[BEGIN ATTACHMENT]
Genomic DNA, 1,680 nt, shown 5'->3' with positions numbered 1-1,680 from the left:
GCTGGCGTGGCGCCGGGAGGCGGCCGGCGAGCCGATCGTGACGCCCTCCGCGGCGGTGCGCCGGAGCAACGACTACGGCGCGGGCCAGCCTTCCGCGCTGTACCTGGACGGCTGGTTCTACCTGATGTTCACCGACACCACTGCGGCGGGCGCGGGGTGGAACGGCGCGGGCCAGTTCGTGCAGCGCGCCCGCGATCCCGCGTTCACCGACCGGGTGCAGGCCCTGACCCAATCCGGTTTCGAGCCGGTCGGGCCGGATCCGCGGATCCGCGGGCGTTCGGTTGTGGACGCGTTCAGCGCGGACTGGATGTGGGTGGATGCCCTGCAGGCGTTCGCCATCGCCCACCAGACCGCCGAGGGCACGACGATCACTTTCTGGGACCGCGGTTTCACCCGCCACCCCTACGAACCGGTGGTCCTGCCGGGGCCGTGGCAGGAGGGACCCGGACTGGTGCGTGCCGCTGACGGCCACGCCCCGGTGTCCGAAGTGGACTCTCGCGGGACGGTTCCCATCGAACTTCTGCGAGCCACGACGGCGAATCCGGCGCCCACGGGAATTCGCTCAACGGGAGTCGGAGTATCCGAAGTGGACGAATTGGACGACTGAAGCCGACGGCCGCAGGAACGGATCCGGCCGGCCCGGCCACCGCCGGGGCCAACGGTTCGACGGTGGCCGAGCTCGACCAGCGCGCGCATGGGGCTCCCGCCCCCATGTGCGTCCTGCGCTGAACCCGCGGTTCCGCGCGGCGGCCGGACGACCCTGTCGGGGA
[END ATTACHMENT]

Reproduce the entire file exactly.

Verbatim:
Genomic DNA, 1,680 nt, shown 5'->3' with positions numbered 1-1,680 from the left:
GCTGGCGTGGCGCCGGGAGGCGGCCGGCGAGCCGATCGTGACGCCCTCCGCGGCGGTGCGCCGGAGCAACGACTACGGCGCGGGCCAGCCTTCCGCGCTGTACCTGGACGGCTGGTTCTACCTGATGTTCACCGACACCACTGCGGCGGGCGCGGGGTGGAACGGCGCGGGCCAGTTCGTGCAGCGCGCCCGCGATCCCGCGTTCACCGACCGGGTGCAGGCCCTGACCCAATCCGGTTTCGAGCCGGTCGGGCCGGATCCGCGGATCCGCGGGCGTTCGGTTGTGGACGCGTTCAGCGCGGACTGGATGTGGGTGGATGCCCTGCAGGCGTTCGCCATCGCCCACCAGACCGCCGAGGGCACGACGATCACTTTCTGGGACCGCGGTTTCACCCGCCACCCCTACGAACCGGTGGTCCTGCCGGGGCCGTGGCAGGAGGGACCCGGACTGGTGCGTGCCGCTGACGGCCACGCCCCGGTGTCCGAAGTGGACTCTCGCGGGACGGTTCCCATCGAACTTCTGCGAGCCACGACGGCGAATCCGGCGCCCACGGGAATTCGCTCAACGGGAGTCGGAGTATCCGAAGTGGACGAATTGGACGACTGAAGCCGACGGCCGCAGGAACGGATCCGGCCGGCCCGGCCACCGCCGGGGCCAACGGTTCGACGGTGGCCGAGCTCGACCAGCGCGCGCATGGGGCTCCCGCCCCCATGTGCGTCCTGCGCTGAACCCGCGGTTCCGCGCGGCGGCCGGACGACCCTGTCGGGGA